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Sunday, November 24, 2013

THE ABC'S OF HOW 'NOT' to WRITE SPECULATIVE FICTION - D is for DIALOGUE

THERE IS SO MUCH I COULD SAY ABOUT WRITING BAD DIALOGUE that I hardly know where to begin. If I were to give you my Top 10 List of what your characters shouldn’t say or do in dialogue, this would be it.  

In dialogue, don't allow your characters to:

 1). Reflect ordinary reality: when your characters’ dialogue reflects the kinds of conversations we have with friends and co-workers every day, the dialogue is often redundant and boring. Beginner writers usually feel they need to portray reality, so they mimic the kinds of conversation they hear around them. For example:
"Hi, Wanda," Dave said.
"Oh, hi, Dave," replied Wanda.
"How's it going?" 
"Not bad. How's it going with you?"
"All right. Monday morning, you know. Wish it was still the weekend."
"Yeah, me too. Did you and Greg go see The Hobbit like you'd planned?"
"Nah. Greg came down with the flu, so I stayed home."
"Oh, too bad. Well, gotta get to work. See you."
"Yeah. See you."
Good dialogue should have a reason for being there – either to further the action (plot), or reflect character. In the above conversation, Dave and Wanda are interchangeable; there's nothing in their dialogue to distinguish them as people (you could switch the dialogue tags around, and it wouldn't matter). Chitchat like this does nothing to further the plot. Great dialogue almost always has an emotional overlay. It can be direct, or aggressive, or evasive, or quirky, or confused, or tense, or whatever (fill in the blank with the emotion of the moment). It shouldn't be redundant. Or boring.

2). Use exposition to fill in the reader: for example: “Amazing, isn’t it?” Fernando said, as they stared at the Hope diamond. “According to legend, the diamond was originally plucked from the eye of Sita, a Hindu goddess, by a man named Tavernier, who was later torn to pieces by wild dogs after he returned to Russia. Later, the diamond was worn by Louis XVI’s queen, Marie Antoinette. Some say it’s due to the diamond that she and Louis were beheaded during the French Revolution, but their deaths were as much due to royal extravagance as the poverty and disillusionment of the masses.” Quite the mouthful. Don’t treat your readers as if you're forcing them at gun point to listen to you pontificate in a lecture hall or museum. Readers are willing to take the time to figure things out. Feed them small, intriguing bits of information.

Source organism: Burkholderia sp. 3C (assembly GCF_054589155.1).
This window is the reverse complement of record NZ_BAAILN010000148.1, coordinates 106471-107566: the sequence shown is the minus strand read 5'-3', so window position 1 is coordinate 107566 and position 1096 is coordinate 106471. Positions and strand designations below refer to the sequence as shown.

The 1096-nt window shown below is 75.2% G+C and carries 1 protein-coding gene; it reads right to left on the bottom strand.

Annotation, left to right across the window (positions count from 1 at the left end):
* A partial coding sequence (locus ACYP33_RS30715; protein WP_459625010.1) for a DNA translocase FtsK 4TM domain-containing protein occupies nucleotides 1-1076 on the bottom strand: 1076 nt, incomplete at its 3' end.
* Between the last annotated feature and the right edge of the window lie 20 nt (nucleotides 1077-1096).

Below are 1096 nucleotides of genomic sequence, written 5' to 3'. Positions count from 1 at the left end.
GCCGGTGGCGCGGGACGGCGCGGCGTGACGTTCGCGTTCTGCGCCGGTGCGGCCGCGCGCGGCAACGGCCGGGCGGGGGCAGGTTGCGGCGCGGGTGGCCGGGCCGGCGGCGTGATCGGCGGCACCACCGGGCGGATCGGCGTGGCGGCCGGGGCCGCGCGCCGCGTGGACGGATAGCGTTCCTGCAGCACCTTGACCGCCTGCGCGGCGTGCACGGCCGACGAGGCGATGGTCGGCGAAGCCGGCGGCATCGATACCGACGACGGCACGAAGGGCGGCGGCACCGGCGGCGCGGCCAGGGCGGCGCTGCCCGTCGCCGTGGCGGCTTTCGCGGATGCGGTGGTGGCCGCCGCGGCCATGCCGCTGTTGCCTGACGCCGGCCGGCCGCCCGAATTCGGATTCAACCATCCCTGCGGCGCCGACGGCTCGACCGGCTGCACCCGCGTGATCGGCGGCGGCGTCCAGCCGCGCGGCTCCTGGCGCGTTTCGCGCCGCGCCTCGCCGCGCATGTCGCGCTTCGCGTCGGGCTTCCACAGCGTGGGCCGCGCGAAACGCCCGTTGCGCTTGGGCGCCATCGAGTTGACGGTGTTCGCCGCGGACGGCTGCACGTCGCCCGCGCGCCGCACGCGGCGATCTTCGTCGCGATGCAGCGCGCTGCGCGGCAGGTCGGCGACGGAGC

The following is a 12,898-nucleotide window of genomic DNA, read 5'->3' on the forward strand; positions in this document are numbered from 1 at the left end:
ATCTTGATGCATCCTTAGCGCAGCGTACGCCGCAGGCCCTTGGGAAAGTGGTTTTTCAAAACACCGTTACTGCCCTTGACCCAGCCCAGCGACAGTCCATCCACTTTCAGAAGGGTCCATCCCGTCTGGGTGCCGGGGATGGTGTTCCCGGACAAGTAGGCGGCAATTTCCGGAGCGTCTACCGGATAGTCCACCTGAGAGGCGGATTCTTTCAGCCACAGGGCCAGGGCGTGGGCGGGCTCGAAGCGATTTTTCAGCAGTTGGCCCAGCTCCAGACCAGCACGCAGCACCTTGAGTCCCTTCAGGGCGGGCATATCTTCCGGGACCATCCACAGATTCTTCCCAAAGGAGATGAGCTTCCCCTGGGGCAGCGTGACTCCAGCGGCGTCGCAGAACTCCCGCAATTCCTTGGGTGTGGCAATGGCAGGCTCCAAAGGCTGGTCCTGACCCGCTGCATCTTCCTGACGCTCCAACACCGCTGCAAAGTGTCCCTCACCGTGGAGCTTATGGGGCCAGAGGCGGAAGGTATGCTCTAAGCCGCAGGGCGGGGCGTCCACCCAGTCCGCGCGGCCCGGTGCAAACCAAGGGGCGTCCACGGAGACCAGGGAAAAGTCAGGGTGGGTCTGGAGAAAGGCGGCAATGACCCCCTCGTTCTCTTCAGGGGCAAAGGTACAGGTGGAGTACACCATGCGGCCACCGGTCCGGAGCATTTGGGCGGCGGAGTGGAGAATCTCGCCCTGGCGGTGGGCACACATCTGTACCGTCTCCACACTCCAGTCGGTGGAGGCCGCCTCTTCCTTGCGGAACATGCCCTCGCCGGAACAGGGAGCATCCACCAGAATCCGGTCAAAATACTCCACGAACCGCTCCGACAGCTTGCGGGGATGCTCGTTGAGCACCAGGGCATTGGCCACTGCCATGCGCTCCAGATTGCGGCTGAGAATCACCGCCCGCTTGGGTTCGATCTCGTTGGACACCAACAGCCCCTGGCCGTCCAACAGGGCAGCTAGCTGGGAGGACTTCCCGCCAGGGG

3). Overdo the speech tags: once a dialogue has started, the back and forth flow is assumed. Indicate who says what for the first two lines, but don’t differentiate after that unless a third speaker intervenes (as dull as the conversation in example one is, above, once Dave and Wanda are established as speakers, you no longer need to differentiate). If a third speaker enters the conversation, you would need to clarify who says what.  Further, ‘he said/she said’ speech tags can often be cut entirely and replaced with a character doing an action. You still need to be a bit careful, however. This doesn't work: "Give me a break," Steve glowered. This is better: "Give me a break." Steve glowered. Steve can't speak a 'glower'. The difference is in the punctuation. 

4). Go overboard with adverbs: Some pro's will tell you to not use adverbs following a speech tag altogether. I don’t mind the occasional adverb to describe how a character says something, but use them sparingly. Again, the dialogue needs to flow. Dialogue tags are usually better when they are invisible (ie. most readers gloss over the he said/she said and don't really see them). Too many adverbs draw attention to themselves and remind the reader he's reading.